This story is featured in the Fall 2022 edition of the HPU Magazine.
Anthony Quagliata, ’22, had a ball – literally and virtually – at High Point University’s Undergraduate Research and Creativity Symposium, known as High-PURCS.
As a senior from Lancaster, Pennsylvania, Quagliata made a presentation titled “Mixed Reality Research: An Interactive Virtual Scene” at HPU’s 10th annual High-PURCS. The event was held inside the new Nido and Mariana Qubein Arena and Conference Center – a superstructure that exudes innovation and prestige.
Wearing a sharp, gray suit, he looked as if he’d been giving professional presentations for years. The math and computer science major walked his audience of 30 students and faculty through a video that showed a 3D virtual ball bouncing against real-world objects. He explained how he programmed software and set up cameras to make it happen.
“I worked on the project for a year,” says Quagliata, now in graduate school at Vanderbilt. “It was an awesome experience for me to showcase my work to people. I’m proud of what I’ve accomplished.”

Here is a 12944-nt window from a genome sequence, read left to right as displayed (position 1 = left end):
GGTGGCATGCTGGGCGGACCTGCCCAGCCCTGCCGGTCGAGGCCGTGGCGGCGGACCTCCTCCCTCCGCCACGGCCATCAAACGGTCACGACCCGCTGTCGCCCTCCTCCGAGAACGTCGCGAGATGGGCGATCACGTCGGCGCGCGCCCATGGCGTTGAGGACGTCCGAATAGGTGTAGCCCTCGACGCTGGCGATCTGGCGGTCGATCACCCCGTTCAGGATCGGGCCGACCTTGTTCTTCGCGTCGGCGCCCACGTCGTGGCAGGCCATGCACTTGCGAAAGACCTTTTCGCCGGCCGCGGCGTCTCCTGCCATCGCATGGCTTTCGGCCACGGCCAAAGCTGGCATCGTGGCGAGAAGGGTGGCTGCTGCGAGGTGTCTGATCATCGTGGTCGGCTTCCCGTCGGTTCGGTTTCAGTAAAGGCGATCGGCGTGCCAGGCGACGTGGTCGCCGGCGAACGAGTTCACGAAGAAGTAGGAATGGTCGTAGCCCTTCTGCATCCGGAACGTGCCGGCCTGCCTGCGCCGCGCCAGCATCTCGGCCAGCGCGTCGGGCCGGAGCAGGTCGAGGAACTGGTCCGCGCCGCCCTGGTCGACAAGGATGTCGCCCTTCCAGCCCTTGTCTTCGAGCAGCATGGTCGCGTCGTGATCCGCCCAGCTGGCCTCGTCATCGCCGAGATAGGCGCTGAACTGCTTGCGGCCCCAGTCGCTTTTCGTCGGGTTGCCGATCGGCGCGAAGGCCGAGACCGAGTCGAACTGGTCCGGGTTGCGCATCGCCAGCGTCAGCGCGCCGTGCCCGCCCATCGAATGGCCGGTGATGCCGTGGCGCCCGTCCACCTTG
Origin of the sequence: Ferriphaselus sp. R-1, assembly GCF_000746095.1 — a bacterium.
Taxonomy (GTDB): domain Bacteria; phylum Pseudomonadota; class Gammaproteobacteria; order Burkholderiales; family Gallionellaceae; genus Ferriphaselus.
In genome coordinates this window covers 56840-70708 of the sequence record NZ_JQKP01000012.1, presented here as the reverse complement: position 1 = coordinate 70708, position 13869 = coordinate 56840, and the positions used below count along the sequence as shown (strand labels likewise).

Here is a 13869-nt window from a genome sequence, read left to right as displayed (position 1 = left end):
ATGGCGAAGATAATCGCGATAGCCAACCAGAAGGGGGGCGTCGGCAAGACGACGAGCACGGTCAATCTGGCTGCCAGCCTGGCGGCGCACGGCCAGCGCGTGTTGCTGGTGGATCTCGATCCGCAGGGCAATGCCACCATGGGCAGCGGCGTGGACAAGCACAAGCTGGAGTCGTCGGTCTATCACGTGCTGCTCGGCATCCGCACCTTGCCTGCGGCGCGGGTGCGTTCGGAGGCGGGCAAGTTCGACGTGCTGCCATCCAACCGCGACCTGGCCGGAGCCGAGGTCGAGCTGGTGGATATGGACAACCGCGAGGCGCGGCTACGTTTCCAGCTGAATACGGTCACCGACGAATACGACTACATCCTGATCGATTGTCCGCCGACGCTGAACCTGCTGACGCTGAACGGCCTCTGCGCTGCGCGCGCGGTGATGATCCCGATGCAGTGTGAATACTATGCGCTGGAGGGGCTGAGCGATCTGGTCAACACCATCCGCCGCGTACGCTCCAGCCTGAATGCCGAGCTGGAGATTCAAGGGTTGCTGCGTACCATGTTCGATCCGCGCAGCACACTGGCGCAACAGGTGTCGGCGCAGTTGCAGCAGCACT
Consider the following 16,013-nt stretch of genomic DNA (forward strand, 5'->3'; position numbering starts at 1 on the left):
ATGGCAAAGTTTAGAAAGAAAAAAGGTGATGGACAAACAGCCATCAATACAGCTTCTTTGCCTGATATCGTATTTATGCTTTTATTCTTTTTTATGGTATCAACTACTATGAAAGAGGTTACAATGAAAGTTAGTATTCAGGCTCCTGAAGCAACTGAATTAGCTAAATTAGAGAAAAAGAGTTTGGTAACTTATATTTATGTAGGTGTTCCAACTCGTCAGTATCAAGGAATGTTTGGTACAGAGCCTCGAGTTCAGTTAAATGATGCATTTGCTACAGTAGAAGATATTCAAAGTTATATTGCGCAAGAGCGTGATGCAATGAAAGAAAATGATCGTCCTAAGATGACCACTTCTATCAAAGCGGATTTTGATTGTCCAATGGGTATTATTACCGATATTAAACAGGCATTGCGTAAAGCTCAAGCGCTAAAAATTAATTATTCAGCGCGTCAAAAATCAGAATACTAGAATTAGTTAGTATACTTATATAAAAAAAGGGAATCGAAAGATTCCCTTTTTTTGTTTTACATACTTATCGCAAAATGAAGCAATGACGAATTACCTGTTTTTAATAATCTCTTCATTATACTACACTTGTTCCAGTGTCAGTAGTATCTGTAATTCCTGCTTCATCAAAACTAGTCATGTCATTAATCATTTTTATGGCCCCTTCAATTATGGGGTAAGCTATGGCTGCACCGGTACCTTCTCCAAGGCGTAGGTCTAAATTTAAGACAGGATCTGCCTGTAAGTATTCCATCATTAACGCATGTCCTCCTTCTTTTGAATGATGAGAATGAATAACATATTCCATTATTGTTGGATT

Quagliata was one of the hundreds of students who flocked to the annual spring High-PURCS. Each year, students range from seniors to freshmen because HPU welcomes first-year students into the process of scholarly research. The spring High-PURCS event showcased nearly 200 projects.
Mentored by faculty members from a variety of academic departments, these fired-up students make presentations in fields that range from physics and pharmacy to exercise science and English.
These presentations run the gamut from “Anthocyanins Modulate Drosophila Melanogaster Feeding Behavior” to “Voldemort’s Vulnerability: Violently Falling Victim to Various Mental Health Disorders.”
Built like an actual business conference, Quagliata shared his research in one of nine private breakout rooms.
Later, during poster presentations, the energy level shoots up throughout the entire corridor that wraps around the arena. It feels like halftime at a basketball game. These show-and-tells happen with students crowding around their peers’ professionally-designed posters on easels as enthusiastic conversation fills the halls.
Earlier that day, they piled into an auditorium to hear a pep talk from High-PURCS’ master-of-ceremonies Dr. Joanne Altman. She’s the psychology professor whose job is to create a university-wide culture of undergraduate research.
“This is your day, your opportunity,” she told them. “Don’t worry about being nervous. The next time will be even easier. You’re setting yourself up for what employers and graduate schools require. You guys do extraordinary work.”